Students gravitate toward companies that convey the feeling that their work will matter, and they are looking for companies that make them feel valued, she says.
"They make that judgment almost exclusively from the company representatives they interact with," Scott says.
Job content, fit with the company culture and salary are the top three things that are important to students from an employer perspective, according to the surveys. Scott says that students gather that knowledge and reach their decisions from three sources--the company representatives they interact with, the on-campus information sessions and internships.
With so much emphasis on human interaction, companies that utilize technology as a substitute for capable staff on campus--which includes the use of video interviewing and directing students to apply online--often make a strategic mistake.
"These students are not impressed by technology. They grew up with it and it’s just expected that your company has great technology," says Mimi Collins, director of information with NACE.
Reputation and relationships
"Once you’ve made the commitment to be on campus you can’t just cut and run," Collins says. "If you don’t have jobs to offer that year then, offer to do something else, like résumé review, and be certain to maintain your internship and cooperative education programs."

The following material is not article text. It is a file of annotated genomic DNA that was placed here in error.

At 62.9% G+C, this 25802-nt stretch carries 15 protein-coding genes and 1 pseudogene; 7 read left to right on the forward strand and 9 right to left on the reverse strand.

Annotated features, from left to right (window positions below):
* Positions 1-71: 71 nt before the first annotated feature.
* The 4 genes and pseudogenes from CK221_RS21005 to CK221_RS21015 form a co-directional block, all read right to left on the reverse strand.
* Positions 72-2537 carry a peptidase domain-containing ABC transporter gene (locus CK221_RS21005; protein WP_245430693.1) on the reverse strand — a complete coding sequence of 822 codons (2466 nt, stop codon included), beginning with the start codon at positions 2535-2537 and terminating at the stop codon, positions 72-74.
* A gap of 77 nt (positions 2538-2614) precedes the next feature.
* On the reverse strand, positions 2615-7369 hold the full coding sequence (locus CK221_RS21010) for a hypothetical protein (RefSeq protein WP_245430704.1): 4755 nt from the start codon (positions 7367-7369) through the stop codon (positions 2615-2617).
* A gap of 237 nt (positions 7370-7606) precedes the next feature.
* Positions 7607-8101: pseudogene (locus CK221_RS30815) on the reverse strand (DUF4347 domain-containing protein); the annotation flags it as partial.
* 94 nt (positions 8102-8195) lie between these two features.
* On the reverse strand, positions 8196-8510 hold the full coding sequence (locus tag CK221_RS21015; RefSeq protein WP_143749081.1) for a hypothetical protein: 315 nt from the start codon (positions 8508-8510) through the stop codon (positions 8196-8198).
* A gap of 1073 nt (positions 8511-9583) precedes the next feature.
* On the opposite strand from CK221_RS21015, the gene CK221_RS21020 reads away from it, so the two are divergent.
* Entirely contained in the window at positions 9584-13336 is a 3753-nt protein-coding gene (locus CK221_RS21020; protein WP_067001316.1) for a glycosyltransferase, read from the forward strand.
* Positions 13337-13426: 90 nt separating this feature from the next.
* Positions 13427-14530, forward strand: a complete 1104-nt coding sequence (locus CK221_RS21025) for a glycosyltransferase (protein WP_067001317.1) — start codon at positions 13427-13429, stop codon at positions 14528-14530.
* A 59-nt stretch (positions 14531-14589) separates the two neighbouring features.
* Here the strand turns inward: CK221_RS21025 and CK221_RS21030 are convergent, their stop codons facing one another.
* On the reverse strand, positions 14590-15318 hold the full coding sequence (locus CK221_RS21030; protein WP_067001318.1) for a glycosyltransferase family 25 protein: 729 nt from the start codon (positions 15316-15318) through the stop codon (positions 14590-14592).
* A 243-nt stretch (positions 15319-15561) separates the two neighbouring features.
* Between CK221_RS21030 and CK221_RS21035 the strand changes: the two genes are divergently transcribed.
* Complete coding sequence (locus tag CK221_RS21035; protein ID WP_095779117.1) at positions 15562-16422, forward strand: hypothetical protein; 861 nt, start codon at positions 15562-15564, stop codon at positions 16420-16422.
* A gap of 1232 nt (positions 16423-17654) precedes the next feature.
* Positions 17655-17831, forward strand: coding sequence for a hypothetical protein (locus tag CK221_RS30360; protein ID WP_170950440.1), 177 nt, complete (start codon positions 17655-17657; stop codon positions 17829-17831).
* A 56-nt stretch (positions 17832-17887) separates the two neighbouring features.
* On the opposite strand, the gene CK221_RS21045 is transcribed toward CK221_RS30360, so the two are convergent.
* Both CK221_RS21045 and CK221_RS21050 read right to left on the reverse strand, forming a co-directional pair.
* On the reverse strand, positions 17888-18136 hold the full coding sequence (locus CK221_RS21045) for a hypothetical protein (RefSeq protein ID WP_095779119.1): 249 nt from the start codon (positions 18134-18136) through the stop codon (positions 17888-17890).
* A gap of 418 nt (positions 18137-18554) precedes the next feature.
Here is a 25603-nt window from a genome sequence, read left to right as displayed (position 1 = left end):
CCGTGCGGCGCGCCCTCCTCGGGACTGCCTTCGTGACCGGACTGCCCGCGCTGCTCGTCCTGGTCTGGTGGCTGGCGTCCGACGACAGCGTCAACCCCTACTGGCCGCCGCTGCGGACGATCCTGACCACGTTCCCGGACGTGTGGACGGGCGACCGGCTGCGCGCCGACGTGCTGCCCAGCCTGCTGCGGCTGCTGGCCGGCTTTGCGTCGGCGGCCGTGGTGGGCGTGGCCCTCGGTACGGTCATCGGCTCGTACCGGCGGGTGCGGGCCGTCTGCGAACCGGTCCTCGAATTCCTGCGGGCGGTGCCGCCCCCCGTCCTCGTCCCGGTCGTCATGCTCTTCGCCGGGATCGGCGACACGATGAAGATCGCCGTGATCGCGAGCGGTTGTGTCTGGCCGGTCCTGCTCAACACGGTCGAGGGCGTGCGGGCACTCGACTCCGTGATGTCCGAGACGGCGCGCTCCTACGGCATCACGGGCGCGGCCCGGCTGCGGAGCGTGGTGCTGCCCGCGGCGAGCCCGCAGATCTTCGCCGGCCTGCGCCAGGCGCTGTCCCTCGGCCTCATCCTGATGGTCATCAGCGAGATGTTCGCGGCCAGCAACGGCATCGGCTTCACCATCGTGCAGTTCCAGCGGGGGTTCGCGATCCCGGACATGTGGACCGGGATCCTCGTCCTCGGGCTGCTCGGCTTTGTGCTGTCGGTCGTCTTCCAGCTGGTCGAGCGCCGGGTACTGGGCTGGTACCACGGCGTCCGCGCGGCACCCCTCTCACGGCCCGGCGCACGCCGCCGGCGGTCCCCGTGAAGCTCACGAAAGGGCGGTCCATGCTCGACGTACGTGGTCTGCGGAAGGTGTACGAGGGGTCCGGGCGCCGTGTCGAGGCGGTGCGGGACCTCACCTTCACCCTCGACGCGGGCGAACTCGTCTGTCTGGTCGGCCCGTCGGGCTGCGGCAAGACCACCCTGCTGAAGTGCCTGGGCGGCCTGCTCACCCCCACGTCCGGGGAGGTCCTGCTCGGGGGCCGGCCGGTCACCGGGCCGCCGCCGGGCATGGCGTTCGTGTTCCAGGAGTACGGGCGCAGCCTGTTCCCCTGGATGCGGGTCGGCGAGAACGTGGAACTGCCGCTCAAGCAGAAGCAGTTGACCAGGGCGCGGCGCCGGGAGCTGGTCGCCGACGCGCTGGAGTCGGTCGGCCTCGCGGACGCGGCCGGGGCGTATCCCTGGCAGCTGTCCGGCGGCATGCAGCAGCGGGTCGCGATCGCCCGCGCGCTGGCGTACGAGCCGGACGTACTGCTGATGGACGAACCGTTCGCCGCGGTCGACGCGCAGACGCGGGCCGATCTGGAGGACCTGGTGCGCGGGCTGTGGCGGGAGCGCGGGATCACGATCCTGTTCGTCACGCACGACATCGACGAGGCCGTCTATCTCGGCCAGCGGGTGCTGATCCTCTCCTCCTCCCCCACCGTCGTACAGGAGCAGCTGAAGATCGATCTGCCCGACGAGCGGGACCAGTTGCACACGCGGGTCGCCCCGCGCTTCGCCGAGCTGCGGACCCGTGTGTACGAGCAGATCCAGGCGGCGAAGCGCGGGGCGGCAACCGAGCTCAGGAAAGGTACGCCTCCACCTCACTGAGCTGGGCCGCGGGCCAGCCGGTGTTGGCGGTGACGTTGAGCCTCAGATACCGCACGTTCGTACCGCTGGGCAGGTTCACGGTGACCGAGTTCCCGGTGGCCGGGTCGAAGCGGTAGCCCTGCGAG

Word-of-mouth and reputation among the students, faculty and career centers are strong elements in being a preferred employer year in and year out and successfully competing for the best and brightest.
Chicago-based Grant Thornton LLP, the fifth-largest accounting firm worldwide, has consistently recruited on college campuses regardless of the economy. Gary Wilson, assurance partner for Grant Thornton, says that the firm’s continued investment of 20 years of recruiting on college campuses has paid off during the recent times when accounting graduates were hot items on campus.
The market for accounting personnel has been extremely competitive as a result of Sarbanes-Oxley, according to Wilson. He says that many companies have almost doubled their accounting staffs since the act was passed.
With so much competition, Grant Thornton’s strategy combines early identification of prospects, multilayered relationships, integrity and accountability to win the offer war against the other major accounting firms.
The firm appoints a "campus champion" for each location who builds relationships with professors and other campus influencers so they will recommend the firm to students. Monique Owen, human resources manager with Grant Thornton, thinks the selection and training of the firm’s campus representatives makes a difference when it comes to human interaction. The champions come from the client services ranks within the firm, such as tax, audit or consulting, and they frequently volunteer for the additional role as a way to achieve career development and recognition.
"We see many people put their hands up at annual goal time when they say they want to be recruiters," Owen says. "We do a very thorough job of screening those people and making certain that they know everything that will be involved and that they will be a good fit for the assignment."